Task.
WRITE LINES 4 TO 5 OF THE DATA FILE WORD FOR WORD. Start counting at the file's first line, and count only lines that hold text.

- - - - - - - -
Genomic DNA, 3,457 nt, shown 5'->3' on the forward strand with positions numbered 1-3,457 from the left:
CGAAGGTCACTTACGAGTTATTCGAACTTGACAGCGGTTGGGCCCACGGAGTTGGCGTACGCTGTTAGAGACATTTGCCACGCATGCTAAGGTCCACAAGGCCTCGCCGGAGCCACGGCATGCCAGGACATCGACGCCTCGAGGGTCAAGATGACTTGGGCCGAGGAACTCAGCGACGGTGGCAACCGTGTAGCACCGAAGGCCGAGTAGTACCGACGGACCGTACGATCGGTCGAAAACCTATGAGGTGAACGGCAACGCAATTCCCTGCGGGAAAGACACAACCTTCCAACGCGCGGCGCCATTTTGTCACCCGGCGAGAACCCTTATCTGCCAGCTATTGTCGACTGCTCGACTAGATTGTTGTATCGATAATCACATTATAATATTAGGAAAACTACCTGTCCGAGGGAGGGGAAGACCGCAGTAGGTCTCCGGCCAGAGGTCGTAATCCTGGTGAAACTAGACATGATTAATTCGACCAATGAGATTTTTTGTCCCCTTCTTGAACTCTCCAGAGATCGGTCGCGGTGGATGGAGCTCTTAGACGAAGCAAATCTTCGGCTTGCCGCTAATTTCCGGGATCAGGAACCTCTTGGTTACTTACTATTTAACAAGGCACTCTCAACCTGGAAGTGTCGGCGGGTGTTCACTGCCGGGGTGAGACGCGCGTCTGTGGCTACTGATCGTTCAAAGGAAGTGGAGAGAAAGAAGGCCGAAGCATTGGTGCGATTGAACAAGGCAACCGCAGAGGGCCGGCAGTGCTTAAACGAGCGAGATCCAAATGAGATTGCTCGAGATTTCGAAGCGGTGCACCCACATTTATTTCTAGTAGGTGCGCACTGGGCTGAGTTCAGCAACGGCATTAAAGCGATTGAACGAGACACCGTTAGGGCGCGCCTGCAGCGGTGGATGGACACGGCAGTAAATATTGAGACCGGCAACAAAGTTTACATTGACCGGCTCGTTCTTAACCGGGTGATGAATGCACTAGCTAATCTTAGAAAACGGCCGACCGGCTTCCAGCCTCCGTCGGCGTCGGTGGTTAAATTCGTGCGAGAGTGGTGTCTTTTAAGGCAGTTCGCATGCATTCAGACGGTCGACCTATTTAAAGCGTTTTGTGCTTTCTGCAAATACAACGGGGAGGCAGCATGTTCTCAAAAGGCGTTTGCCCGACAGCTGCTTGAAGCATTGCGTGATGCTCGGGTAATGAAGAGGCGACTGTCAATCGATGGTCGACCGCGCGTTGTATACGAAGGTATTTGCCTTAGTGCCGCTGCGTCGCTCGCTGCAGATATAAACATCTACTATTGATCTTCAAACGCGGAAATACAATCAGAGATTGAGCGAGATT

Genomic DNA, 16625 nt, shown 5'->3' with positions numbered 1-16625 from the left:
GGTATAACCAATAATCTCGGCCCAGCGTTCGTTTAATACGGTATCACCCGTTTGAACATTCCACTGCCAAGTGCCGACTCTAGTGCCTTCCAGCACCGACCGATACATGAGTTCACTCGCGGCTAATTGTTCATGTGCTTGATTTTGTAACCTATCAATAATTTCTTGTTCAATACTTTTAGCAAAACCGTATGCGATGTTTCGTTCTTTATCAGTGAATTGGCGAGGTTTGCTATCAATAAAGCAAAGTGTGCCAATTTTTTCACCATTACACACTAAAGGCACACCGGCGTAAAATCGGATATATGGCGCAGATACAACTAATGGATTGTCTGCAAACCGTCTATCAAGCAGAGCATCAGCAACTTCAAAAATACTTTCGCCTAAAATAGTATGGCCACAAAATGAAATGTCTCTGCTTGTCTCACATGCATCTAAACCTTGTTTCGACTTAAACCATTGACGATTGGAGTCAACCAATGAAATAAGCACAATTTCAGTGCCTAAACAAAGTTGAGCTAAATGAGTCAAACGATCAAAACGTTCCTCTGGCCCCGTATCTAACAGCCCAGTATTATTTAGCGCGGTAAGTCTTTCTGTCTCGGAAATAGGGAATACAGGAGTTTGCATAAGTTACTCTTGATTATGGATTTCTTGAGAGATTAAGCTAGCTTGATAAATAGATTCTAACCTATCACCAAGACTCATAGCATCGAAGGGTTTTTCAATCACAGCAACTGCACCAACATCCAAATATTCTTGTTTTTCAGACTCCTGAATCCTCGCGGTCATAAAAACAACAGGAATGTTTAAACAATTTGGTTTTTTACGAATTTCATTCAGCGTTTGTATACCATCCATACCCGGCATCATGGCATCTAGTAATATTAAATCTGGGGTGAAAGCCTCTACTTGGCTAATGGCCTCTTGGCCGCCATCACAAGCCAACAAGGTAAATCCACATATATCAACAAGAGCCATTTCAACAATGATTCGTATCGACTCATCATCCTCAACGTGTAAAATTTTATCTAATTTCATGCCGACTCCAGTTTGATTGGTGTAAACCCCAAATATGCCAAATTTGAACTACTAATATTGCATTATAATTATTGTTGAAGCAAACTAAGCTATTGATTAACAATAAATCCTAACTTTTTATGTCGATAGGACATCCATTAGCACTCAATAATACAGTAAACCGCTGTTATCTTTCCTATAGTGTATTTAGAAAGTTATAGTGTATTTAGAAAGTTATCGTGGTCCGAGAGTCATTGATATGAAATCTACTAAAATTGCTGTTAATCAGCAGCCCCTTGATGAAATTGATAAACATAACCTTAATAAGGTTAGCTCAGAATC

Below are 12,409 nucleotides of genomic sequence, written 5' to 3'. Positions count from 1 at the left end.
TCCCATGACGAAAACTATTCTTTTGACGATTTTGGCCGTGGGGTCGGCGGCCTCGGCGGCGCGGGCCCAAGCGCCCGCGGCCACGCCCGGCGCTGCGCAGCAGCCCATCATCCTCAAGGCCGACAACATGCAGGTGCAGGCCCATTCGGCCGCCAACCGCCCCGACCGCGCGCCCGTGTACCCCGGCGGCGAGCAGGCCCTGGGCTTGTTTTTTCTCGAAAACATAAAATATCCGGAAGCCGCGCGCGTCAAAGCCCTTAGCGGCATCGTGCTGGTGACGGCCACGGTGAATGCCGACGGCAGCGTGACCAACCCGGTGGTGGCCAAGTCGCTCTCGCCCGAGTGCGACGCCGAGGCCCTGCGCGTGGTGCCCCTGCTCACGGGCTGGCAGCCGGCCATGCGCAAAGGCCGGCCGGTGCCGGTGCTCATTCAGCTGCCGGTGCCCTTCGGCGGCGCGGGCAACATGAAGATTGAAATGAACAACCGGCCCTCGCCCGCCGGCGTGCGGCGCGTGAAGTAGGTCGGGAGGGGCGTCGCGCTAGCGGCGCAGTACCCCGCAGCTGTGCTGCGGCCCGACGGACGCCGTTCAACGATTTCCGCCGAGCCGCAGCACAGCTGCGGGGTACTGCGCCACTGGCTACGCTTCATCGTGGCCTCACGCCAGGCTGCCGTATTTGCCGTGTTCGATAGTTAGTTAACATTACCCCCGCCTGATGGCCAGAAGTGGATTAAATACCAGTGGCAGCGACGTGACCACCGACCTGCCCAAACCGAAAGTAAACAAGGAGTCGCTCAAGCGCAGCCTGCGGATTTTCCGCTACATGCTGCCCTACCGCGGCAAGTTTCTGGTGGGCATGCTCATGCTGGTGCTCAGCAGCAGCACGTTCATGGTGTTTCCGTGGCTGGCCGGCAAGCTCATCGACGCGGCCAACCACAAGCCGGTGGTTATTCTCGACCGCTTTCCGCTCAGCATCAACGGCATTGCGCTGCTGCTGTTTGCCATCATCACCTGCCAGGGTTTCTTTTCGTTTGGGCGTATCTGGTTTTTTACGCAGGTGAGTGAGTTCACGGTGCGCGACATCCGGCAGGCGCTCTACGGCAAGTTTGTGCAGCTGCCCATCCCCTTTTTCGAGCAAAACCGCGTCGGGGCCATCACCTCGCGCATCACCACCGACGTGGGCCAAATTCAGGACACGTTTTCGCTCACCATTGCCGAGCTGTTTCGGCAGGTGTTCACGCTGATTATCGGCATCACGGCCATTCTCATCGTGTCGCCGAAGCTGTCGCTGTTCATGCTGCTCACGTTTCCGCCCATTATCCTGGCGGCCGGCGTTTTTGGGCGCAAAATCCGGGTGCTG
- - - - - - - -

GGTATAACCAATAATCTCGGCCCAGCGTTCGTTTAATACGGTATCACCCGTTTGAACATTCCACTGCCAAGTGCCGACTCTAGTGCCTTCCAGCACCGACCGATACATGAGTTCACTCGCGGCTAATTGTTCATGTGCTTGATTTTGTAACCTATCAATAATTTCTTGTTCAATACTTTTAGCAAAACCGTATGCGATGTTTCGTTCTTTATCAGTGAATTGGCGAGGTTTGCTATCAATAAAGCAAAGTGTGCCAATTTTTTCACCATTACACACTAAAGGCACACCGGCGTAAAATCGGATATATGGCGCAGATACAACTAATGGATTGTCTGCAAACCGTCTATCAAGCAGAGCATCAGCAACTTCAAAAATACTTTCGCCTAAAATAGTATGGCCACAAAATGAAATGTCTCTGCTTGTCTCACATGCATCTAAACCTTGTTTCGACTTAAACCATTGACGATTGGAGTCAACCAATGAAATAAGCACAATTTCAGTGCCTAAACAAAGTTGAGCTAAATGAGTCAAACGATCAAAACGTTCCTCTGGCCCCGTATCTAACAGCCCAGTATTATTTAGCGCGGTAAGTCTTTCTGTCTCGGAAATAGGGAATACAGGAGTTTGCATAAGTTACTCTTGATTATGGATTTCTTGAGAGATTAAGCTAGCTTGATAAATAGATTCTAACCTATCACCAAGACTCATAGCATCGAAGGGTTTTTCAATCACAGCAACTGCACCAACATCCAAATATTCTTGTTTTTCAGACTCCTGAATCCTCGCGGTCATAAAAACAACAGGAATGTTTAAACAATTTGGTTTTTTACGAATTTCATTCAGCGTTTGTATACCATCCATACCCGGCATCATGGCATCTAGTAATATTAAATCTGGGGTGAAAGCCTCTACTTGGCTAATGGCCTCTTGGCCGCCATCACAAGCCAACAAGGTAAATCCACATATATCAACAAGAGCCATTTCAACAATGATTCGTATCGACTCATCATCCTCAACGTGTAAAATTTTATCTAATTTCATGCCGACTCCAGTTTGATTGGTGTAAACCCCAAATATGCCAAATTTGAACTACTAATATTGCATTATAATTATTGTTGAAGCAAACTAAGCTATTGATTAACAATAAATCCTAACTTTTTATGTCGATAGGACATCCATTAGCACTCAATAATACAGTAAACCGCTGTTATCTTTCCTATAGTGTATTTAGAAAGTTATAGTGTATTTAGAAAGTTATCGTGGTCCGAGAGTCATTGATATGAAATCTACTAAAATTGCTGTTAATCAGCAGCCCCTTGATGAAATTGATAAACATAACCTTAATAAGGTTAGCTCAGAATC

Below are 12,409 nucleotides of genomic sequence, written 5' to 3'. Positions count from 1 at the left end.